Inouye succeeds Byrd as Senate president pro-tempore
By Paul Kane
Following the death of Robert C. Byrd (D-W.Va.), Sen. Daniel Inouye (D-Hawaii), the most senior member of the Senate, will be sworn in as president pro-tempore of the Senate, placing him third in the line of succession to become president.
Inouye will be formally sworn in once the chamber opens for business Monday, at 2 p.m. EDT, in a service just steps away from the long-time desk of Inouye's close friend, Byrd, who died at 3 a.m. Monday. Staff have already draped a black mohair cloth over Byrd's desk, placing white roses atop it, a standard symbol of mourning when a senator dies while in office.
As pro-tem, Inouye becomes a constitutional officer with a small staff. By tradition, the post goes to the most senior member of the majority party in the Senate. He will oversee the chamber, gaveling it into session every morning and overseeing the most important of roll-call votes. In the last 100 years, the position has become dwarfed by the party floor leaders, who run the daily events of the Senate.
Some congressional experts have called for an abolition of the position, particularly after the Sept. 11, 2001 terrorist attacks. Or at least a reworking of which senator is given the post.
On Sept. 11, 2001, Byrd wandered out onto the East Capitol lawn by himself after the Capitol was evacuated, as reporters asked him if he -- given his line of succession status -- knew what was happening. Later, Byrd, 83 at the time, was whisked away by Capitol Police, and ever since the pro-tem has been given a security detail.
In the last 16 years, the pro-tem position has alternated among three men: Strom Thurmond (R-S.C.), who held the post in his 90s and surrendered it in late 2002 after his 100th birthday; Byrd, who grew ill enough that he surrendered most of the duties of the job the past four years; and Ted Stevens (R-Alaska), who had perfect health into in his mid-80s but found himself under a federal criminal investigation in his last days as pro-temp.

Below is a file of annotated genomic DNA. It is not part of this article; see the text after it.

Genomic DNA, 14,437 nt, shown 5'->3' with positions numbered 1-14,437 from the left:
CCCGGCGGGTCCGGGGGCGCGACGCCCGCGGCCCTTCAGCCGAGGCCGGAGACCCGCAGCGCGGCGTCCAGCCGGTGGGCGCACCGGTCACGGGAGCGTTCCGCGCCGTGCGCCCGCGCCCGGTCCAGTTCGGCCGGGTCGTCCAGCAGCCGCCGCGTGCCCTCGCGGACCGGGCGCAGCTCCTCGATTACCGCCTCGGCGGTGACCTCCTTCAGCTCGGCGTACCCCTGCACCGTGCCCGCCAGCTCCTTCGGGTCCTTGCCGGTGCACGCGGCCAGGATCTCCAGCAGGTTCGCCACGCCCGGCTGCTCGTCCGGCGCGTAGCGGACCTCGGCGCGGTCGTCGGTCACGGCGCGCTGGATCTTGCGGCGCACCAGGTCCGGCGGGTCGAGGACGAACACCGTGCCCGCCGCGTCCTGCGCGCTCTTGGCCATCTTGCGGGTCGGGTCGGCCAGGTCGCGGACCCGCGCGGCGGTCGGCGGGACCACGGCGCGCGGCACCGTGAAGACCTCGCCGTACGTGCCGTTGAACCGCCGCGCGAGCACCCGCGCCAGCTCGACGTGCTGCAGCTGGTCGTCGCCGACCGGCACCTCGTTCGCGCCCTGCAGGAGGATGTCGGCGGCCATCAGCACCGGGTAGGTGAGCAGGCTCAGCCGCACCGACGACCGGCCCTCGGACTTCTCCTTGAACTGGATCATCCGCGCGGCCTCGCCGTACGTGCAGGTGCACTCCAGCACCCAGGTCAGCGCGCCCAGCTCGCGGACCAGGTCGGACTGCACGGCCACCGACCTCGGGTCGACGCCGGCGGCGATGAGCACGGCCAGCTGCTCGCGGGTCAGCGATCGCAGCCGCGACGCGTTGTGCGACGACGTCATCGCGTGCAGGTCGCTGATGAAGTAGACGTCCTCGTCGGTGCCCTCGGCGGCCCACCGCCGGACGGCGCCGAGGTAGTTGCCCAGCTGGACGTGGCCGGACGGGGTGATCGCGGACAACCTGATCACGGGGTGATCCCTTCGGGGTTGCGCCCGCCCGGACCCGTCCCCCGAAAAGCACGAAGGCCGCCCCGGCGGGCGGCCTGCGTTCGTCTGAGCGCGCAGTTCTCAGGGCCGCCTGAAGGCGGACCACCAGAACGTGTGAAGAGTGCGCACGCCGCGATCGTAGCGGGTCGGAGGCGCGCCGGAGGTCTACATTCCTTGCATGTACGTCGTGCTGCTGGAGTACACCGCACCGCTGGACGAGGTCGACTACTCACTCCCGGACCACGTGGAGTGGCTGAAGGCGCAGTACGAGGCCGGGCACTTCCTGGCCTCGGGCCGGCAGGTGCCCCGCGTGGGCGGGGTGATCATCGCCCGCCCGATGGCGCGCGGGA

Inouye, who will turn 86 in September, has not had any public health problems. Already chairman of the Appropriations Committee -- a post from which he also succeeded Byrd -- Inouye is running for re-election in November. First elected in 1962, he is now the second longest serving senator in history, trailing only Byrd. He passed Thurmond for length of service earlier this month.
Here is Inouye's statement on Byrd:
"My heart is heavy with sadness following the passing of a dear friend, Robert C. Byrd, Senator from West Virginia.
We have been friends for nearly 50 years and I am overcome with memories. Nearly 48 years ago Senator Byrd was one of the first to greet me in the chamber of the United States Senate.
Since that first moment of friendship we have worked together on many projects. And since those early days, I have called him, 'my leader.'
He was my mentor. Over the years he provided me countless opportunities and tasked me with positions of critical national oversight while guiding my actions with the temperance he learned as the longest serving Senator in history.
He was a Senator's Senator. His many accomplishments were historic and he fought tirelessly to improve the lives of working families in West Virginia. We shared the belief that we must provide for the people who trust us to represent their communities in Washington.
I owe much to my leader, Senator Byrd. He will forever have my gratitude and respect and I will miss him dearly. My thoughts and prayers are with the Byrd family during this difficult time."
June 28, 2010; 1:23 PM ET
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